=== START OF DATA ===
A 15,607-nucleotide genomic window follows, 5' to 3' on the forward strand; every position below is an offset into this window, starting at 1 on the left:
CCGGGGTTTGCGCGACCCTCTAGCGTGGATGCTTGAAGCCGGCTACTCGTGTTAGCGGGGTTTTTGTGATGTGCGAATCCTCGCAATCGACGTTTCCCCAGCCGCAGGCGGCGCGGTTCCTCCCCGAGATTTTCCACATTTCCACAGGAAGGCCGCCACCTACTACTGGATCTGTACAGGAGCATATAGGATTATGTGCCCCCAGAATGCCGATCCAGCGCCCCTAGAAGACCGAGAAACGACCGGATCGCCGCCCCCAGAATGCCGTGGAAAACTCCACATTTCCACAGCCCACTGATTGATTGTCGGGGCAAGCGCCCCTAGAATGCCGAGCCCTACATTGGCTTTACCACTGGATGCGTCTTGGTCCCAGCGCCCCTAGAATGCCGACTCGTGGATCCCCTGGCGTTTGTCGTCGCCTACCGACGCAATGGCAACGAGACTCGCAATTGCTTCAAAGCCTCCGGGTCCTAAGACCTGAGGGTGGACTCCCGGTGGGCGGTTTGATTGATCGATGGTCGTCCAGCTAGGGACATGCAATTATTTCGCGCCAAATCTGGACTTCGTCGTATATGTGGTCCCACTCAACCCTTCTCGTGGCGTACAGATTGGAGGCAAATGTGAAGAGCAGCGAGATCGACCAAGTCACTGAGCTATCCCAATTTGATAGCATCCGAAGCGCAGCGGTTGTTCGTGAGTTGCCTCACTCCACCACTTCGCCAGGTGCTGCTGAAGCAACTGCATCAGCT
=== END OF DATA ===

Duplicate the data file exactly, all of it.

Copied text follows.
A 15,607-nucleotide genomic window follows, 5' to 3' on the forward strand; every position below is an offset into this window, starting at 1 on the left:
CCGGGGTTTGCGCGACCCTCTAGCGTGGATGCTTGAAGCCGGCTACTCGTGTTAGCGGGGTTTTTGTGATGTGCGAATCCTCGCAATCGACGTTTCCCCAGCCGCAGGCGGCGCGGTTCCTCCCCGAGATTTTCCACATTTCCACAGGAAGGCCGCCACCTACTACTGGATCTGTACAGGAGCATATAGGATTATGTGCCCCCAGAATGCCGATCCAGCGCCCCTAGAAGACCGAGAAACGACCGGATCGCCGCCCCCAGAATGCCGTGGAAAACTCCACATTTCCACAGCCCACTGATTGATTGTCGGGGCAAGCGCCCCTAGAATGCCGAGCCCTACATTGGCTTTACCACTGGATGCGTCTTGGTCCCAGCGCCCCTAGAATGCCGACTCGTGGATCCCCTGGCGTTTGTCGTCGCCTACCGACGCAATGGCAACGAGACTCGCAATTGCTTCAAAGCCTCCGGGTCCTAAGACCTGAGGGTGGACTCCCGGTGGGCGGTTTGATTGATCGATGGTCGTCCAGCTAGGGACATGCAATTATTTCGCGCCAAATCTGGACTTCGTCGTATATGTGGTCCCACTCAACCCTTCTCGTGGCGTACAGATTGGAGGCAAATGTGAAGAGCAGCGAGATCGACCAAGTCACTGAGCTATCCCAATTTGATAGCATCCGAAGCGCAGCGGTTGTTCGTGAGTTGCCTCACTCCACCACTTCGCCAGGTGCTGCTGAAGCAACTGCATCAGCT